We therefore sought to explore the experiences of both parents and HCP caregivers, to allow valuable comparisons with a focus on the interface with the health and care system across healthcare and home settings. Through this exploration, we aimed to provide insights into care quality improvements and/or measures to improve the experience of caring, and quality of life, for carers.


Qualitative semistructured interviews (n=34) were undertaken between July 2020 and February 2021 by telephone or video link with a maximal variation purposive sample of health professionals and parents of children with tracheostomies who had attended a tertiary care referral centre in the North of England. This centre serves a region that includes urban and remote rural areas and has an above average level of deprivation compared with the rest of England.26

Participants and sampling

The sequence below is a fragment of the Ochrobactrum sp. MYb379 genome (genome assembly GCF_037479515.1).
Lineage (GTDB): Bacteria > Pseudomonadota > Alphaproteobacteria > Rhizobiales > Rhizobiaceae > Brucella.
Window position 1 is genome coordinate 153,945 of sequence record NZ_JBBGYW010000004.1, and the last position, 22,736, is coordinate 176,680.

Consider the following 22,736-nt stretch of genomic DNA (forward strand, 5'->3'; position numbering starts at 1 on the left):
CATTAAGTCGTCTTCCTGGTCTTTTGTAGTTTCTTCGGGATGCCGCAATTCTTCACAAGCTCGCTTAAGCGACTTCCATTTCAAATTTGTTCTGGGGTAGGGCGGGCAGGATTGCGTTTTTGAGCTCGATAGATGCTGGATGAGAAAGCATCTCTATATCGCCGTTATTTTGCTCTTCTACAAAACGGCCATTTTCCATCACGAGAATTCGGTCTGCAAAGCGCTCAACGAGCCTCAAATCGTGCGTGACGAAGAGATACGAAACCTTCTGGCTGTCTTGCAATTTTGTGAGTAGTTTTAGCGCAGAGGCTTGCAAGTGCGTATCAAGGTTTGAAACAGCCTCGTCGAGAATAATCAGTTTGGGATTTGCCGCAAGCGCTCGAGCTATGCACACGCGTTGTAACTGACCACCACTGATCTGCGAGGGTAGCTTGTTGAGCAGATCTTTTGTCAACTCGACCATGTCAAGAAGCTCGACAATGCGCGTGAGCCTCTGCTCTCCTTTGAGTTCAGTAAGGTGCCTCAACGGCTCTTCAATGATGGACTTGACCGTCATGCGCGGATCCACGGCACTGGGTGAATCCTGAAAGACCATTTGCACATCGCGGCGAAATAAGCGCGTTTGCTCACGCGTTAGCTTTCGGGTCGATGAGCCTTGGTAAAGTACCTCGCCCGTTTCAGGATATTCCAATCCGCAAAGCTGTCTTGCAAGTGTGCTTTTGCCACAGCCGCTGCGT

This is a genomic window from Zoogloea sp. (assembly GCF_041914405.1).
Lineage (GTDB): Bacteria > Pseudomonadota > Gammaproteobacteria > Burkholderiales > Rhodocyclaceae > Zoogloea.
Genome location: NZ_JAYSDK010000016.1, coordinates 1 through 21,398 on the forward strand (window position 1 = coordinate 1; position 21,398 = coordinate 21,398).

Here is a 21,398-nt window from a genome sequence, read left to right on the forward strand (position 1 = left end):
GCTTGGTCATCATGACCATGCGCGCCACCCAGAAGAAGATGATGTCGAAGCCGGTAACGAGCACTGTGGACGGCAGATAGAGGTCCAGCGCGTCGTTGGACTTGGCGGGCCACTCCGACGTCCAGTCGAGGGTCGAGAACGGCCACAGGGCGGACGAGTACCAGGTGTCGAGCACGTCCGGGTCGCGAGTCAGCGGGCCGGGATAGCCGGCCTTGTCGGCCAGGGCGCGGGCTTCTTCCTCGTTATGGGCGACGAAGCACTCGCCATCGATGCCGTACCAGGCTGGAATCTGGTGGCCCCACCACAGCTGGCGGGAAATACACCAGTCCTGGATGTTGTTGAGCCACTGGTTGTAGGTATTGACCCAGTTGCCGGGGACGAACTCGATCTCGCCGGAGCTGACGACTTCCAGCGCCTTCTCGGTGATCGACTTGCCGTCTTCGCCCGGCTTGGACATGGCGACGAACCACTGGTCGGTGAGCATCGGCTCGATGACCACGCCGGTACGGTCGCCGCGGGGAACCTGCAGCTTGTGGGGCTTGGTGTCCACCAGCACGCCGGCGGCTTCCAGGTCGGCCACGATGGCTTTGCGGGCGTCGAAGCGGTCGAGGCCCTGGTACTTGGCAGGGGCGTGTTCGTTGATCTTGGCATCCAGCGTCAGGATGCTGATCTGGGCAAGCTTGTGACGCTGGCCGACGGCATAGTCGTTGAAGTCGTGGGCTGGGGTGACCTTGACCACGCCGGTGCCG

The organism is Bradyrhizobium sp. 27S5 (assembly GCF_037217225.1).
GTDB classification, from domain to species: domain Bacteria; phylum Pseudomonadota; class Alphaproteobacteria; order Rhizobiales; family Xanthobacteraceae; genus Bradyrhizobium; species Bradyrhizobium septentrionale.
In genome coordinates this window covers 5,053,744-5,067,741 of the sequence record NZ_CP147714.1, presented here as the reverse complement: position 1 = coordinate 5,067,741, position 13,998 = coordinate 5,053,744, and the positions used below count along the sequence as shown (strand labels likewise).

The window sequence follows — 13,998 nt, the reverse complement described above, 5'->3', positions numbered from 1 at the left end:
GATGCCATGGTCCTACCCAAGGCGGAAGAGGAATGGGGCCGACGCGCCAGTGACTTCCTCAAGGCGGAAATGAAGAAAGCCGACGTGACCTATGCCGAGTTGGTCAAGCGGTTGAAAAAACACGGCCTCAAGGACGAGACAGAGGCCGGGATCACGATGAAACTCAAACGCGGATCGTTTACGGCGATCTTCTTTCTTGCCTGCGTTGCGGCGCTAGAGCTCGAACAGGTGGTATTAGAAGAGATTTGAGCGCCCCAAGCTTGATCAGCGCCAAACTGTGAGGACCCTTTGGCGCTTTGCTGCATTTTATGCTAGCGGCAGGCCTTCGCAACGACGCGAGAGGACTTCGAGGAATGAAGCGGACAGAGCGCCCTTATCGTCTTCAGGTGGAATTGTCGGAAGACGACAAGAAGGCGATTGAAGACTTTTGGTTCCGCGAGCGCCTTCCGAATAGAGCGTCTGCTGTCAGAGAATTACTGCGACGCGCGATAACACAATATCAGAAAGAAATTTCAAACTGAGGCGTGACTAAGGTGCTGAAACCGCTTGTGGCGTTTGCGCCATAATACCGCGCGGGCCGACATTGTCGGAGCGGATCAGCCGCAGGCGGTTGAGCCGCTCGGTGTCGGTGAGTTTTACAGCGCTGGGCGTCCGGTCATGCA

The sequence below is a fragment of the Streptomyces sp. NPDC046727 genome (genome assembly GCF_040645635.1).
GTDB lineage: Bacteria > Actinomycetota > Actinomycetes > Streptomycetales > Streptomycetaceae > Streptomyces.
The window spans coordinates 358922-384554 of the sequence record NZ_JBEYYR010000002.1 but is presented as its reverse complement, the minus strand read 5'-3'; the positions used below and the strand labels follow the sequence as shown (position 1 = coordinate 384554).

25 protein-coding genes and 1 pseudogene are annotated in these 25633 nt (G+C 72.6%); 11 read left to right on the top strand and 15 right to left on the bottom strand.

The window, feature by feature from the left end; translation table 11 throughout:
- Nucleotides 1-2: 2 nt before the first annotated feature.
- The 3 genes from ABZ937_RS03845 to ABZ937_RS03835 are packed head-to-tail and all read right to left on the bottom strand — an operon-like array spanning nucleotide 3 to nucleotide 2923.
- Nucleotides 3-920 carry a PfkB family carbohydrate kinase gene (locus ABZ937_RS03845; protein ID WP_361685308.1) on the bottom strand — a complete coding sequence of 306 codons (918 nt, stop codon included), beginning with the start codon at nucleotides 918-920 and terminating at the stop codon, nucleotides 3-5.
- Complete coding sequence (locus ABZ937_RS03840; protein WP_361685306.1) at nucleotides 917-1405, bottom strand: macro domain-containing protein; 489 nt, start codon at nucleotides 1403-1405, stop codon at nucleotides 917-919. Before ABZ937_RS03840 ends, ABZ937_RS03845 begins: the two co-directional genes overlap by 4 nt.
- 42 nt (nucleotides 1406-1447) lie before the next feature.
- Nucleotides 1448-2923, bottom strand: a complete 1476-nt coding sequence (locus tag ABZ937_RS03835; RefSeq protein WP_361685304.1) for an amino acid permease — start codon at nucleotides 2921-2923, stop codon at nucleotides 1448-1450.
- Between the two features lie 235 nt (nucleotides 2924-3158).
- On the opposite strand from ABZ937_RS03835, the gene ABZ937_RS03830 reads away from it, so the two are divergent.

All potential participants were approached by a clinician from a tertiary care centre with expertise in paediatric tracheostomy and provided information about the study in person, by email or post. Health professionals were purposively sampled to include variation of accounts in relation to professional roles (nurses, doctors, allied health professionals) and healthcare setting (covering primary, community, secondary and tertiary care) from across the North East of England and with different levels of experience of providing care for children with tracheostomies. Parents with experiences of caring for a child with a tracheostomy were purposively sampled to include diverse accounts in relation to age of child, range of additional care needs, time since the procedure and from those living across the large geographical region covered by the same tertiary care centre.

Data collection and analysis